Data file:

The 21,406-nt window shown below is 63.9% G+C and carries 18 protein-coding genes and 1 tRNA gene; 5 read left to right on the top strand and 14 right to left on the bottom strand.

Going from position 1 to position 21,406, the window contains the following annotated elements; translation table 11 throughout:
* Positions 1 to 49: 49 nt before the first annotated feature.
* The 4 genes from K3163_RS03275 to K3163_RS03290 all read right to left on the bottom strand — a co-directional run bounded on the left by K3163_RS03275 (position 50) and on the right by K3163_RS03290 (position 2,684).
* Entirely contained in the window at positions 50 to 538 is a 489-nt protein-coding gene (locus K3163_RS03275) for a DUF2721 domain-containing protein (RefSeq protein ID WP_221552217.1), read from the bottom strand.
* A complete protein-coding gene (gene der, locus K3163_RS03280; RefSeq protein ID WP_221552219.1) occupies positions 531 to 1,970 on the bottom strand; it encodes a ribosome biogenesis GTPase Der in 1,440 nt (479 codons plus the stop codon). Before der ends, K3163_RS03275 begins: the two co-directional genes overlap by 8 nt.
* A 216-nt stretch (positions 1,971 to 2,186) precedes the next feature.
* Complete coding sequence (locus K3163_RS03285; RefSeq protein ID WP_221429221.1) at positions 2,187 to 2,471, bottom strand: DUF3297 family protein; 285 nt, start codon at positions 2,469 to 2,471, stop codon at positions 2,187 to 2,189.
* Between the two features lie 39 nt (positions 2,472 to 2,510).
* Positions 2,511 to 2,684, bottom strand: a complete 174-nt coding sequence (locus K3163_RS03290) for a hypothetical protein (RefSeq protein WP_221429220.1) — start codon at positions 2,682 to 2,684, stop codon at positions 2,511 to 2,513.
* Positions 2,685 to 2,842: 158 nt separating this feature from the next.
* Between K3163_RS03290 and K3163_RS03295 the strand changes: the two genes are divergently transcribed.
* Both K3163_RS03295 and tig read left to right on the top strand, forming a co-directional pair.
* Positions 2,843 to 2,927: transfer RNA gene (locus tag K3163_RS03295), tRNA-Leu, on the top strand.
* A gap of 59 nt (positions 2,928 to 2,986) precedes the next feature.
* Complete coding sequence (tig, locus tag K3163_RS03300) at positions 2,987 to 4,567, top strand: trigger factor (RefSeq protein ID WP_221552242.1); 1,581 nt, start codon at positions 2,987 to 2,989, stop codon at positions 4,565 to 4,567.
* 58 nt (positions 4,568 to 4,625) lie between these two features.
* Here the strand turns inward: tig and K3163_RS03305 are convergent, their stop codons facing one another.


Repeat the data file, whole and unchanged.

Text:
The 21,406-nt window shown below is 63.9% G+C and carries 18 protein-coding genes and 1 tRNA gene; 5 read left to right on the top strand and 14 right to left on the bottom strand.

Going from position 1 to position 21,406, the window contains the following annotated elements; translation table 11 throughout:
* Positions 1 to 49: 49 nt before the first annotated feature.
* The 4 genes from K3163_RS03275 to K3163_RS03290 all read right to left on the bottom strand — a co-directional run bounded on the left by K3163_RS03275 (position 50) and on the right by K3163_RS03290 (position 2,684).
* Entirely contained in the window at positions 50 to 538 is a 489-nt protein-coding gene (locus K3163_RS03275) for a DUF2721 domain-containing protein (RefSeq protein ID WP_221552217.1), read from the bottom strand.
* A complete protein-coding gene (gene der, locus K3163_RS03280; RefSeq protein ID WP_221552219.1) occupies positions 531 to 1,970 on the bottom strand; it encodes a ribosome biogenesis GTPase Der in 1,440 nt (479 codons plus the stop codon). Before der ends, K3163_RS03275 begins: the two co-directional genes overlap by 8 nt.
* A 216-nt stretch (positions 1,971 to 2,186) precedes the next feature.
* Complete coding sequence (locus K3163_RS03285; RefSeq protein ID WP_221429221.1) at positions 2,187 to 2,471, bottom strand: DUF3297 family protein; 285 nt, start codon at positions 2,469 to 2,471, stop codon at positions 2,187 to 2,189.
* Between the two features lie 39 nt (positions 2,472 to 2,510).
* Positions 2,511 to 2,684, bottom strand: a complete 174-nt coding sequence (locus K3163_RS03290) for a hypothetical protein (RefSeq protein WP_221429220.1) — start codon at positions 2,682 to 2,684, stop codon at positions 2,511 to 2,513.
* Positions 2,685 to 2,842: 158 nt separating this feature from the next.
* Between K3163_RS03290 and K3163_RS03295 the strand changes: the two genes are divergently transcribed.
* Both K3163_RS03295 and tig read left to right on the top strand, forming a co-directional pair.
* Positions 2,843 to 2,927: transfer RNA gene (locus tag K3163_RS03295), tRNA-Leu, on the top strand.
* A gap of 59 nt (positions 2,928 to 2,986) precedes the next feature.
* Complete coding sequence (tig, locus tag K3163_RS03300) at positions 2,987 to 4,567, top strand: trigger factor (RefSeq protein ID WP_221552242.1); 1,581 nt, start codon at positions 2,987 to 2,989, stop codon at positions 4,565 to 4,567.
* 58 nt (positions 4,568 to 4,625) lie between these two features.
* Here the strand turns inward: tig and K3163_RS03305 are convergent, their stop codons facing one another.